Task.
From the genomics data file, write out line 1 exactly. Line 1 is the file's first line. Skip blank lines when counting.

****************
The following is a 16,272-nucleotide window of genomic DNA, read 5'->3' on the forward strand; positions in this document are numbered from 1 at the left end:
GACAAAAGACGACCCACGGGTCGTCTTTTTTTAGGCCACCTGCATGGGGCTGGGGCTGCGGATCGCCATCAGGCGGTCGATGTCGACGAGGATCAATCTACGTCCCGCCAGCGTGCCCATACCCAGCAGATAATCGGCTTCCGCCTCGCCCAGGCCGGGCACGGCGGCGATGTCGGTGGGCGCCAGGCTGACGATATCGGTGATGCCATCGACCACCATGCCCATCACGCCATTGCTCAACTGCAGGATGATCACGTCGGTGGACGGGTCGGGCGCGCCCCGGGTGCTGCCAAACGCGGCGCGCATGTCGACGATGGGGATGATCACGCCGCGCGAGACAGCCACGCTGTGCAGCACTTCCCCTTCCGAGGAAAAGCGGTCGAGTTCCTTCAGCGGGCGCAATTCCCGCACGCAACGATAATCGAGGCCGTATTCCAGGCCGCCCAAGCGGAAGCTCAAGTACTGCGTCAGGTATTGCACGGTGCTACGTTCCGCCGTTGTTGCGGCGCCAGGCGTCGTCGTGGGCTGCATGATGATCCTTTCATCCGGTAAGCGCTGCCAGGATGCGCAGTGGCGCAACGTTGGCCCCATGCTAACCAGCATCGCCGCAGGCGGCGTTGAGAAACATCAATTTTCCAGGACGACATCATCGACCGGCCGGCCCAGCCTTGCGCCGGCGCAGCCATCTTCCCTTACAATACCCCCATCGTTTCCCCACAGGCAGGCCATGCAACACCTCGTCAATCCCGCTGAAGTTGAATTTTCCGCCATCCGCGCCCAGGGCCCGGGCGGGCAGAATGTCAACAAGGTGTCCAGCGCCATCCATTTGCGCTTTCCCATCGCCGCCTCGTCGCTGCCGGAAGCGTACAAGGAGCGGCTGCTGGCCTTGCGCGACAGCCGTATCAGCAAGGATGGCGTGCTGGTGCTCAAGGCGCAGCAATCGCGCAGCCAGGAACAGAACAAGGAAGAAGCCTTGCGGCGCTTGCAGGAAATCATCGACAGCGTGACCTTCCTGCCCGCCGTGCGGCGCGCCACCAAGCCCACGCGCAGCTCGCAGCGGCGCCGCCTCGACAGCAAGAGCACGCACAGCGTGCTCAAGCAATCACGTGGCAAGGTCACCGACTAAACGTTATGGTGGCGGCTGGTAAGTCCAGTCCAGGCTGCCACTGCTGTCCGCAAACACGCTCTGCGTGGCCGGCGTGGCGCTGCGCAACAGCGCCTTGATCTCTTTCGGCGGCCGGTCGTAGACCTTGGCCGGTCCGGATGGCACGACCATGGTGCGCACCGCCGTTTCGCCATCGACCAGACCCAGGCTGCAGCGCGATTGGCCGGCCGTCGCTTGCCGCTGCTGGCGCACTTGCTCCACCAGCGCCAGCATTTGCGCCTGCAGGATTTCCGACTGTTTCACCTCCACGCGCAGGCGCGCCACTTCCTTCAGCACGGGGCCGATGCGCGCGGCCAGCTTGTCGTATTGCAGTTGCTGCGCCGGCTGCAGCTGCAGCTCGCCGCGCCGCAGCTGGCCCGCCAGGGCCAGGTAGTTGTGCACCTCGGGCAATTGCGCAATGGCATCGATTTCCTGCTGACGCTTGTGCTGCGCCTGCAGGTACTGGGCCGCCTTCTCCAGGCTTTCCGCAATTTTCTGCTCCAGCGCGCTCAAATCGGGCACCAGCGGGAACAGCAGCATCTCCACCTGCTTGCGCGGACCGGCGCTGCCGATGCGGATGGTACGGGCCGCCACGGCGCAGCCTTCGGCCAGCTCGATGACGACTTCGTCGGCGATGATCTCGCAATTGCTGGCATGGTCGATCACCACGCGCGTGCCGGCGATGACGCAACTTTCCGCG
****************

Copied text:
The following is a 16,272-nucleotide window of genomic DNA, read 5'->3' on the forward strand; positions in this document are numbered from 1 at the left end: